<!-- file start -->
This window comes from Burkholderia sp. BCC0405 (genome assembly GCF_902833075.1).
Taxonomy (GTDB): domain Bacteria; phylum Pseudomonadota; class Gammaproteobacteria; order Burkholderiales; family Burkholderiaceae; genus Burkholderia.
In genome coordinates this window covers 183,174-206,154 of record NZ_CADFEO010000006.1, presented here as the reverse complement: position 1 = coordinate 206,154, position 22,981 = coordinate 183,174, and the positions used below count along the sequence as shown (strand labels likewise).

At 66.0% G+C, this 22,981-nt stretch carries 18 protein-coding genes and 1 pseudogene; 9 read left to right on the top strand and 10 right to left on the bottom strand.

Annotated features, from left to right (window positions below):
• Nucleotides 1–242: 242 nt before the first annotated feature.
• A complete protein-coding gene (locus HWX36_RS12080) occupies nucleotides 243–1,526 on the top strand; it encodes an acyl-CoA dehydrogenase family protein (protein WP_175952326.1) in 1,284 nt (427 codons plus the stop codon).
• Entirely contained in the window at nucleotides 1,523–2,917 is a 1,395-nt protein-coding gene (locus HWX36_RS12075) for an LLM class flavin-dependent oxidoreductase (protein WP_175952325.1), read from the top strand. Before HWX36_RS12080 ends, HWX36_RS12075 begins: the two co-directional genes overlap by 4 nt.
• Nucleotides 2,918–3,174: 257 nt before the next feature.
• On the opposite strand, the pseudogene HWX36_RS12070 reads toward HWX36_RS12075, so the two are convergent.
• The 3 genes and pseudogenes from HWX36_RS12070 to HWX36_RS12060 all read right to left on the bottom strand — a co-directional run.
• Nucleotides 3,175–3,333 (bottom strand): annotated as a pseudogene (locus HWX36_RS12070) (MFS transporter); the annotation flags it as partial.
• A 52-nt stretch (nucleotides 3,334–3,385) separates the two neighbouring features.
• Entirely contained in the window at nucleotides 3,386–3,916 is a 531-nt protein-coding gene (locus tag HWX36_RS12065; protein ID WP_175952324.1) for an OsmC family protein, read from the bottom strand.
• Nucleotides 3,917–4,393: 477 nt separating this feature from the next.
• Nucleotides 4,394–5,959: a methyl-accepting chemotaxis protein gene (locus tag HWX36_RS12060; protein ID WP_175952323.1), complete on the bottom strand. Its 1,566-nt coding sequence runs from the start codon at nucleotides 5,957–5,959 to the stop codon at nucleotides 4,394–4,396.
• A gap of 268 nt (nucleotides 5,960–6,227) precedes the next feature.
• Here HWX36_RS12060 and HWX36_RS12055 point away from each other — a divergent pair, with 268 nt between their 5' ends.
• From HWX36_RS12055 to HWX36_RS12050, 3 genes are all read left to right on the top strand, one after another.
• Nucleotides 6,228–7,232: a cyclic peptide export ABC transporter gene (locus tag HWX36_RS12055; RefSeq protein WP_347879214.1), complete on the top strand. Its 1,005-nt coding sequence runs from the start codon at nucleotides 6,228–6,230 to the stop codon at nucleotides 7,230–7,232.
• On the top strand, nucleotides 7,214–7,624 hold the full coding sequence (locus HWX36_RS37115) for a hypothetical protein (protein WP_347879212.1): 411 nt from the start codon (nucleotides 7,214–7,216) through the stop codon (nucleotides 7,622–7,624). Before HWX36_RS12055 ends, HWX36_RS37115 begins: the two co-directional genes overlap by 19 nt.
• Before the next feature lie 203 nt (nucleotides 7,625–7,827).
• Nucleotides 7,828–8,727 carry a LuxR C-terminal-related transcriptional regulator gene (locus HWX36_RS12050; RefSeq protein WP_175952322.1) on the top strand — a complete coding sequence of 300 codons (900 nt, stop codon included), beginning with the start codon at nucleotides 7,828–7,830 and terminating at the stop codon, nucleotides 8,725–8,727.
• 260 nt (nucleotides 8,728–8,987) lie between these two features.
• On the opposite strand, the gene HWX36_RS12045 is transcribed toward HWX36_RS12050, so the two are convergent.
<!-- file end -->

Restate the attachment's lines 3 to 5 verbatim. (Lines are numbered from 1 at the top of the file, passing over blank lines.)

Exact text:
In genome coordinates this window covers 183,174-206,154 of record NZ_CADFEO010000006.1, presented here as the reverse complement: position 1 = coordinate 206,154, position 22,981 = coordinate 183,174, and the positions used below count along the sequence as shown (strand labels likewise).

At 66.0% G+C, this 22,981-nt stretch carries 18 protein-coding genes and 1 pseudogene; 9 read left to right on the top strand and 10 right to left on the bottom strand.

Annotated features, from left to right (window positions below):